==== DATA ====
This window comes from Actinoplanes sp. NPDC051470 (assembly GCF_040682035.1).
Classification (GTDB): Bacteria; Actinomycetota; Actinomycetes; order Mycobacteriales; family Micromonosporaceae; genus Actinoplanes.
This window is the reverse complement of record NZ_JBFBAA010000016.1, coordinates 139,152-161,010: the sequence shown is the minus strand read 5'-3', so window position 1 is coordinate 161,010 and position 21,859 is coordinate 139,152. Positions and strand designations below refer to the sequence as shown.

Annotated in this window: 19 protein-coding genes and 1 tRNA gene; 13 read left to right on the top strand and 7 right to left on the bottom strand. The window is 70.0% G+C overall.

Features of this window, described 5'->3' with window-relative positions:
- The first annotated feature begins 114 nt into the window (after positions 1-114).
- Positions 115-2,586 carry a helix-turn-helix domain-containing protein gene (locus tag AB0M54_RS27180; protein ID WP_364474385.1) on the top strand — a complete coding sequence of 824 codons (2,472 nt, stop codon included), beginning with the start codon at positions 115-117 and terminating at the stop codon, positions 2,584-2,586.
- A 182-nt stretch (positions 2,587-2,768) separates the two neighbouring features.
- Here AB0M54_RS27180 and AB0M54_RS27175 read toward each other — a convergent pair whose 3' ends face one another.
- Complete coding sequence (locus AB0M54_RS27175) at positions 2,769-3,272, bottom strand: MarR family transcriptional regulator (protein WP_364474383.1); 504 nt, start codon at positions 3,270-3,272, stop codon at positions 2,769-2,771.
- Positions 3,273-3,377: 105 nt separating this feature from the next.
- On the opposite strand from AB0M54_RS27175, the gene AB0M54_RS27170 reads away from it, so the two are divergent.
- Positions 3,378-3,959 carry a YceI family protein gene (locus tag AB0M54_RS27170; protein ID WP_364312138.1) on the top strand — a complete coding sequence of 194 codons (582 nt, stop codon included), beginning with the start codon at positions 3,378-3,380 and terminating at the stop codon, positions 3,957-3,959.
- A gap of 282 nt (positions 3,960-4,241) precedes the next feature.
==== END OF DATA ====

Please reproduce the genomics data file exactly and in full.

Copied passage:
This window comes from Actinoplanes sp. NPDC051470 (assembly GCF_040682035.1).
Classification (GTDB): Bacteria; Actinomycetota; Actinomycetes; order Mycobacteriales; family Micromonosporaceae; genus Actinoplanes.
This window is the reverse complement of record NZ_JBFBAA010000016.1, coordinates 139,152-161,010: the sequence shown is the minus strand read 5'-3', so window position 1 is coordinate 161,010 and position 21,859 is coordinate 139,152. Positions and strand designations below refer to the sequence as shown.

Annotated in this window: 19 protein-coding genes and 1 tRNA gene; 13 read left to right on the top strand and 7 right to left on the bottom strand. The window is 70.0% G+C overall.

Features of this window, described 5'->3' with window-relative positions:
- The first annotated feature begins 114 nt into the window (after positions 1-114).
- Positions 115-2,586 carry a helix-turn-helix domain-containing protein gene (locus tag AB0M54_RS27180; protein ID WP_364474385.1) on the top strand — a complete coding sequence of 824 codons (2,472 nt, stop codon included), beginning with the start codon at positions 115-117 and terminating at the stop codon, positions 2,584-2,586.
- A 182-nt stretch (positions 2,587-2,768) separates the two neighbouring features.
- Here AB0M54_RS27180 and AB0M54_RS27175 read toward each other — a convergent pair whose 3' ends face one another.
- Complete coding sequence (locus AB0M54_RS27175) at positions 2,769-3,272, bottom strand: MarR family transcriptional regulator (protein WP_364474383.1); 504 nt, start codon at positions 3,270-3,272, stop codon at positions 2,769-2,771.
- Positions 3,273-3,377: 105 nt separating this feature from the next.
- On the opposite strand from AB0M54_RS27175, the gene AB0M54_RS27170 reads away from it, so the two are divergent.
- Positions 3,378-3,959 carry a YceI family protein gene (locus tag AB0M54_RS27170; protein ID WP_364312138.1) on the top strand — a complete coding sequence of 194 codons (582 nt, stop codon included), beginning with the start codon at positions 3,378-3,380 and terminating at the stop codon, positions 3,957-3,959.
- A gap of 282 nt (positions 3,960-4,241) precedes the next feature.